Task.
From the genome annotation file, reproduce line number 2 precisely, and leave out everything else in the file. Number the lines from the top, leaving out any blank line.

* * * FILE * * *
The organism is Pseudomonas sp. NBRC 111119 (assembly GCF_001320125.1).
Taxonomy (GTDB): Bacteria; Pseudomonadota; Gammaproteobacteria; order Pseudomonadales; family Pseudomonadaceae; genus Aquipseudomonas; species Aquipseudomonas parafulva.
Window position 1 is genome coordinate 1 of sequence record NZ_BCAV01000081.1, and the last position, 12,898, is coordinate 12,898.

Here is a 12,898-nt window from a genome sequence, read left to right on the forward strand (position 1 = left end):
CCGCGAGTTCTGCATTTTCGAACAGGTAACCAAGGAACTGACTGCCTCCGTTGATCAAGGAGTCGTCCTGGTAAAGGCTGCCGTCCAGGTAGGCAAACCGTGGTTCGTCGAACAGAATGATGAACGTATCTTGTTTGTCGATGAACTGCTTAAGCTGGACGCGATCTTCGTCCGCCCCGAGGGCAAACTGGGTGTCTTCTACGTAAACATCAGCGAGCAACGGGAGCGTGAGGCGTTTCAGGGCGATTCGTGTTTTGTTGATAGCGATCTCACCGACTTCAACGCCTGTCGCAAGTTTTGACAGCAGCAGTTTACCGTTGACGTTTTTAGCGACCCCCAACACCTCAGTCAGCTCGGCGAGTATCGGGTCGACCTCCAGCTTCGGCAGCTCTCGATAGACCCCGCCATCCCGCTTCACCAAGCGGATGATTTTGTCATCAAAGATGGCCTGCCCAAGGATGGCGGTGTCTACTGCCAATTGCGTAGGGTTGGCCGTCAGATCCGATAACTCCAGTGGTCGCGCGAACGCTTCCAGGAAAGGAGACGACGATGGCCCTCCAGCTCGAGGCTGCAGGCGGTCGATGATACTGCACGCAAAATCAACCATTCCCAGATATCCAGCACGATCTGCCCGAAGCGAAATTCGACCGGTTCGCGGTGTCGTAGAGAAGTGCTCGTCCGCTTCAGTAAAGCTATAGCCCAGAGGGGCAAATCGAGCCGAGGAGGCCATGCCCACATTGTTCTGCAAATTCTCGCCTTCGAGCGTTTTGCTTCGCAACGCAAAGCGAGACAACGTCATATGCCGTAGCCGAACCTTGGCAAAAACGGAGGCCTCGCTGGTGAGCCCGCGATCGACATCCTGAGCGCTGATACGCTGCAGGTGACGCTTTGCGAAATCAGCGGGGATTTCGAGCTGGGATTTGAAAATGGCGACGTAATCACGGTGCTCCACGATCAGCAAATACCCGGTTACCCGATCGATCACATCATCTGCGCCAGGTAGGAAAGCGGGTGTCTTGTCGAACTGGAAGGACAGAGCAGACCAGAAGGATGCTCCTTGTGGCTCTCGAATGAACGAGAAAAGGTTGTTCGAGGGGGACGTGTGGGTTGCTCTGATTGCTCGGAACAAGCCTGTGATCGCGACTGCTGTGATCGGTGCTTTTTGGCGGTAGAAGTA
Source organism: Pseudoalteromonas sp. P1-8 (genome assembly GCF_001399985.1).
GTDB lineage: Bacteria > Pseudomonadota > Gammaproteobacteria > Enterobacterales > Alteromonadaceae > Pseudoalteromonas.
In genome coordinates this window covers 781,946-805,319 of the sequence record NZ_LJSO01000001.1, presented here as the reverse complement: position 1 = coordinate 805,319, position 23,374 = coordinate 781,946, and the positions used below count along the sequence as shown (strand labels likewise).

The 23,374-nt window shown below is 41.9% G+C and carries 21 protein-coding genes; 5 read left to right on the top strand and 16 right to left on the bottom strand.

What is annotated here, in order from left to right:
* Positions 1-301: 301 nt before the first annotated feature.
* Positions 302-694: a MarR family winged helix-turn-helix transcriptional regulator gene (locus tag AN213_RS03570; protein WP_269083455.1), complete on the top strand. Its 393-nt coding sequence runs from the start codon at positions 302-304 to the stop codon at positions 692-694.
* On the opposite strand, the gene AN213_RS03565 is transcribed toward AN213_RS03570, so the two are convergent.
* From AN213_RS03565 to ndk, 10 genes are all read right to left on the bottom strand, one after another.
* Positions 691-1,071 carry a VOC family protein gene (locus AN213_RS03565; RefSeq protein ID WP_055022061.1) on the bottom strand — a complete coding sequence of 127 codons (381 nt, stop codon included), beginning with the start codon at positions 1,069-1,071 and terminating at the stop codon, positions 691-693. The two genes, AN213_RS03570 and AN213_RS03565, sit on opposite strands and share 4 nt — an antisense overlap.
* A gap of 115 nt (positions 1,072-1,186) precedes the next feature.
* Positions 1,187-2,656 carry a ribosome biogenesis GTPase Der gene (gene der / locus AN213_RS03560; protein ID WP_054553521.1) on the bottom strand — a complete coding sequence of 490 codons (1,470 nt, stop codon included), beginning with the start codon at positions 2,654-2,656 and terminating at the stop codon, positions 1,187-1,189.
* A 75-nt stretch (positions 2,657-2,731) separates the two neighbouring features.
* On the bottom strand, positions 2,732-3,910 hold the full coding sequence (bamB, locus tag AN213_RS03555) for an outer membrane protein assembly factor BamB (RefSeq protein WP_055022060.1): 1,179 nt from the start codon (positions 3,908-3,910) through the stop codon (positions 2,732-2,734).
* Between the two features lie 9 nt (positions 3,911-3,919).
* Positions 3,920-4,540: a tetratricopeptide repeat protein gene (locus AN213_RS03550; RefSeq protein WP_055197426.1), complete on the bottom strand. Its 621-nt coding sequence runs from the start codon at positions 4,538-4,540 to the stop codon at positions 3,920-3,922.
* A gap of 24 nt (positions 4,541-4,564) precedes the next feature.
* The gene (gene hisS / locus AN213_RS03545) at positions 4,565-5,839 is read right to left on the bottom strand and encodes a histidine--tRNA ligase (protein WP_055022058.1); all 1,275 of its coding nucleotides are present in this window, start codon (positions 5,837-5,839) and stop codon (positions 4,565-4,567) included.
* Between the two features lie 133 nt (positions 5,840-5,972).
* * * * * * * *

Taxonomy (GTDB): Bacteria; Pseudomonadota; Gammaproteobacteria; order Pseudomonadales; family Pseudomonadaceae; genus Aquipseudomonas; species Aquipseudomonas parafulva.